Languages for Specific Purposes in the United States in a Global Context: Commentary on Grosse and Voght (1991) Revisited

Barbara Lafford

Research output: Contribution to journalArticlepeer-review

30 Scopus citations

Abstract

This introduction will provide a thematic overview of the major issues raised by Grosse and Voght (1991), "The Evolution of Languages for Specific Purposes in the United States," and the contributions in this Focus Issue that address those issues from a 2011 perspective. It will also explore contemporary (largely praxis-oriented) languages for specific purposes (LSP) in the United States within a global LSP context that has historically evidenced strong connections between theory and practice. Points of comparison between LSP practiced in the United States and abroad include the rationale for LSP, curricula/programs innovations, professional infrastructure, researchers/practitioners, theoretical bases for research, and research topics and outlets for publication. Then follows a discussion of the challenges to LSP research (e.g., establishing norms of various workplace interactions, data collection, creation of assessment tools, lack of LSP practitioners and researchers with second language acquisiton [SLA] training), and future directions for the growth of LSP as an interdiscipline in the United States and for SLA and foreign language pedagogical research that would utilize data from LSP classroom and experiential settings in both domestic and international contexts. The introduction concludes with a discussion of LSP and community service learning as preparation for the workforce and for lifelong language learning.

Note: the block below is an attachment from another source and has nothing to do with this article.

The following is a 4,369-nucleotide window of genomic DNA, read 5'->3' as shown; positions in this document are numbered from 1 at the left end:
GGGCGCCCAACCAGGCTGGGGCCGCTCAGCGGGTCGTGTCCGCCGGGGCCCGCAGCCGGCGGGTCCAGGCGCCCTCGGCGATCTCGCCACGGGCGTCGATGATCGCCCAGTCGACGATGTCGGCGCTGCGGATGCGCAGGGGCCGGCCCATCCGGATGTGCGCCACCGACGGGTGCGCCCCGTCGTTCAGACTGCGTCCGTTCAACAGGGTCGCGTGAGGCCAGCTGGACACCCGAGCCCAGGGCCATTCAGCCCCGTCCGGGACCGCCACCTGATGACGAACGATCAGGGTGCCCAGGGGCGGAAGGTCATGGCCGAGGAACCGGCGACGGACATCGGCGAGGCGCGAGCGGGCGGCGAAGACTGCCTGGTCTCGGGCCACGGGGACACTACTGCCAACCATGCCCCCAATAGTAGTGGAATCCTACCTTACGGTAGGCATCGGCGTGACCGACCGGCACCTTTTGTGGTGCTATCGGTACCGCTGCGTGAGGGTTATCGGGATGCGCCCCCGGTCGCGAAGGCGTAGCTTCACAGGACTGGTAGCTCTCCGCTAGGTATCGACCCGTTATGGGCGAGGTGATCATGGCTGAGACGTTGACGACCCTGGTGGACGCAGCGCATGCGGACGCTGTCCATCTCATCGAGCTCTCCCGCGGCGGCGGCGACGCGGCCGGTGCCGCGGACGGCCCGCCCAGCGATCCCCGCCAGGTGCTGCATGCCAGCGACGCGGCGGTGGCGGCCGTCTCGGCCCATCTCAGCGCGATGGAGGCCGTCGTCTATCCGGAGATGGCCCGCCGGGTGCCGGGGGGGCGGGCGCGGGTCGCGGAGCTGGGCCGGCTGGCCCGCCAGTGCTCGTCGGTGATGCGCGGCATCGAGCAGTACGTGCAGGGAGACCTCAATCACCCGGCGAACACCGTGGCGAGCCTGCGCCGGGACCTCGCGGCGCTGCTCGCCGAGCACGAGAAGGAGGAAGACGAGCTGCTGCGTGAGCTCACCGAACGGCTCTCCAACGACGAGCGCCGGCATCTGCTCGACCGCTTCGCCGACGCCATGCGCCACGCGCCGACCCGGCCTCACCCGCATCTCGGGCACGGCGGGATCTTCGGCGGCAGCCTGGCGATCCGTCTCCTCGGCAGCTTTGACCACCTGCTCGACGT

Original languageEnglish (US)
Pages (from-to)1-27
Number of pages27
JournalModern Language Journal
Volume96
Issue numberSUPPL. 1
DOIs
StatePublished - Jan 1 2012

ASJC Scopus subject areas

  • Language and Linguistics
  • Linguistics and Language

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